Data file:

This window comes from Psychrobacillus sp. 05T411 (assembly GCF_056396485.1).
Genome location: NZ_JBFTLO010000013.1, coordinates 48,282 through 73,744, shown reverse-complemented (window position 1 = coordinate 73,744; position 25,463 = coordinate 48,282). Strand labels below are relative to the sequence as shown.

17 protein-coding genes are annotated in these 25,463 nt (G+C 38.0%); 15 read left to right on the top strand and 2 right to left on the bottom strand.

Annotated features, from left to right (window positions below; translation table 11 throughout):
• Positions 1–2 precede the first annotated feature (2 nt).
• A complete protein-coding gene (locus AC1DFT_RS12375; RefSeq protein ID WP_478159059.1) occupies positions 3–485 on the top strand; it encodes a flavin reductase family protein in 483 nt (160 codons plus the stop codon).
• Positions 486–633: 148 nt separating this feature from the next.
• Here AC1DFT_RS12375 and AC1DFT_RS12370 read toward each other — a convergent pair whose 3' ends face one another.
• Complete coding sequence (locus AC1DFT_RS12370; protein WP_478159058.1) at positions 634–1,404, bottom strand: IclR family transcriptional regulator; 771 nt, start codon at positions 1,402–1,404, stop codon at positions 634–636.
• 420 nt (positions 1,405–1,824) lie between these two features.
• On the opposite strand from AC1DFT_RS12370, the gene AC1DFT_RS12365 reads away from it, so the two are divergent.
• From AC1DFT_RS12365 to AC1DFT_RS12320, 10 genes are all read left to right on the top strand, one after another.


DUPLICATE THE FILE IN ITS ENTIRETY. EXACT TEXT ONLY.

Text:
This window comes from Psychrobacillus sp. 05T411 (assembly GCF_056396485.1).
Genome location: NZ_JBFTLO010000013.1, coordinates 48,282 through 73,744, shown reverse-complemented (window position 1 = coordinate 73,744; position 25,463 = coordinate 48,282). Strand labels below are relative to the sequence as shown.

17 protein-coding genes are annotated in these 25,463 nt (G+C 38.0%); 15 read left to right on the top strand and 2 right to left on the bottom strand.

Annotated features, from left to right (window positions below; translation table 11 throughout):
• Positions 1–2 precede the first annotated feature (2 nt).
• A complete protein-coding gene (locus AC1DFT_RS12375; RefSeq protein ID WP_478159059.1) occupies positions 3–485 on the top strand; it encodes a flavin reductase family protein in 483 nt (160 codons plus the stop codon).
• Positions 486–633: 148 nt separating this feature from the next.
• Here AC1DFT_RS12375 and AC1DFT_RS12370 read toward each other — a convergent pair whose 3' ends face one another.
• Complete coding sequence (locus AC1DFT_RS12370; protein WP_478159058.1) at positions 634–1,404, bottom strand: IclR family transcriptional regulator; 771 nt, start codon at positions 1,402–1,404, stop codon at positions 634–636.
• 420 nt (positions 1,405–1,824) lie between these two features.
• On the opposite strand from AC1DFT_RS12370, the gene AC1DFT_RS12365 reads away from it, so the two are divergent.
• From AC1DFT_RS12365 to AC1DFT_RS12320, 10 genes are all read left to right on the top strand, one after another.